How to Create a Mineral Lick for Deer

News & Tips: How to Create a Mineral Lick for Deer

With deer seasons closed, there are lots of habitat alterations you can make that will improve the health of the whitetail herd in your area. One of the easiest and most rewarding is to create a mineral lick. The goal of a lick is to provide vital minerals and vitamins to deer and other wildlife species that might be lacking in the foods they normally eat.

CreatingAMineralLick blog
Mix minerals with dug-up dirt, as deer tend to use it more if it's mixed with soil.

Hunting over a lick is illegal in many states. But that wouldn't be a productive tactic, anyway. Animals use these mineral sites almost exclusively from late winter through summer-seldom in the fall.

It's rare to see a deer going to a mineral lick during hunting season. The reason is that bucks need vitamins, calcium and phosphorous mostly when they are growing antlers. Does need them mostly when they are in the later stages of pregnancy and nursing their fawns. That means spring and summer.

Minerals play an important role in the health of all animals. They encourage them to eat better, and allow them to digest food more efficiently and reproduce more successfully. Natural licks form in some areas where the mineral supply in the soil is heavy and located near the surface. In most areas, though, natural licks aren't available and you can help wildlife by creating one.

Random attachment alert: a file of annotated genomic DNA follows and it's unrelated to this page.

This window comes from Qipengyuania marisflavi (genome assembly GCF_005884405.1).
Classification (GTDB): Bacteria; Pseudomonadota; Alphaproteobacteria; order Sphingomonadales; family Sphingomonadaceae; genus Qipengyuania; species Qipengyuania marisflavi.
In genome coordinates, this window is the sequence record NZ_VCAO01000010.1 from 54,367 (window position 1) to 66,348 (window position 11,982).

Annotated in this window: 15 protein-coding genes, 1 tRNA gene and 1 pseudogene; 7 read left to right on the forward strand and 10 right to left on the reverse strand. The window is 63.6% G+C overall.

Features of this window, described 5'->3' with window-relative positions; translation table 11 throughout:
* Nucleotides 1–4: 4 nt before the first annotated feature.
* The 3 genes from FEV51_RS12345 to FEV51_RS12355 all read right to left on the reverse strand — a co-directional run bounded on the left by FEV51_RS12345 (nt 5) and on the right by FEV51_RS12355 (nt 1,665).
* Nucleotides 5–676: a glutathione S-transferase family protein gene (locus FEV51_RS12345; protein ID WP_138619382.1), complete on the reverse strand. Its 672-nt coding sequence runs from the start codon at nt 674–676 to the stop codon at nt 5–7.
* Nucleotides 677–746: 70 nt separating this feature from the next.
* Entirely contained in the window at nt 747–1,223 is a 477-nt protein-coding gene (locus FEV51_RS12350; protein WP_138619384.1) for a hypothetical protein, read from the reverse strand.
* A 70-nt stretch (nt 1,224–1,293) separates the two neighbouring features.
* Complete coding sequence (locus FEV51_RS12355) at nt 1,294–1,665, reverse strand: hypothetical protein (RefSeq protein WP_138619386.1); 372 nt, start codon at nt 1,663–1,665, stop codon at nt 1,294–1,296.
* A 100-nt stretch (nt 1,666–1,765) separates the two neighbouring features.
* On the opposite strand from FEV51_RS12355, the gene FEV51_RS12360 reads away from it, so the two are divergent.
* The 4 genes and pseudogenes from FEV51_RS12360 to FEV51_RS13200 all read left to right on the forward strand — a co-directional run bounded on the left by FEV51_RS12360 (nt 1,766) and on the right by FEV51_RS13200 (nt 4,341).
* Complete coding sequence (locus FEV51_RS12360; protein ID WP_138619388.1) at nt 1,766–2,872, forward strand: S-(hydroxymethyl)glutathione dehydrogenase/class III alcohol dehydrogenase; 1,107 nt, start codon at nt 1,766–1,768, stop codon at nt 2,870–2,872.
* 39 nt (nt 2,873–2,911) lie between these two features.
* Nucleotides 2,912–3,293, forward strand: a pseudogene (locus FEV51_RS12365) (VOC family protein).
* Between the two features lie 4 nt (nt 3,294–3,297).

You can purchase bags of minerals at farm co-ops and hunting supply stores like Bass Pro Shops. Ingredients include lots of salt, plus phosphorous, calcium, vitamins and occasionally a flavoring agent to attract the deer. The salt attracts them, too, but is actually an element deer need in the spring time, not just "junk food".

During the spring and early summer, deer operate at a sodium deficiency due to the large amounts of water and potassium in natural forage, according to wildlife biologist Brian Murphy, executive director of the Quality Deer Management Association. "This interferes with efficient sodium conversion in the body and increases the need for sodium intake," he said. "Also, almost all soils located more than 25-50 miles from a seacoast are low in sodium."

Take into consideration the size of the land area when deciding how many licks to put out. For a 50-acre tract, one or two would suffice. On 100 acres, create two or three licks.

Locate an area where you've seen deer or where there is sign present, but not close to a road or where there's a lot of human activity. Deer need to feel safe when they visit a lick. Avoid wet areas, since the mineral will sink in and disappear. You want it to stay concentrated where you put it.

The next step is to clear away sod or weeds if they are present. Dig down four or five inches in about a two foot oval area and pour out 10-20 pounds of minerals. Mix the minerals with the dirt you dug up, and then pour a small amount on top. You can also just pour the minerals out, but I've found deer use it better if it's mixed with the soil.

Return to the spot in a few weeks to see if the minerals have been used and add more every few weeks if required. You'll have healthier does and fawns, and over time, the quality of antlers on bucks should also improve.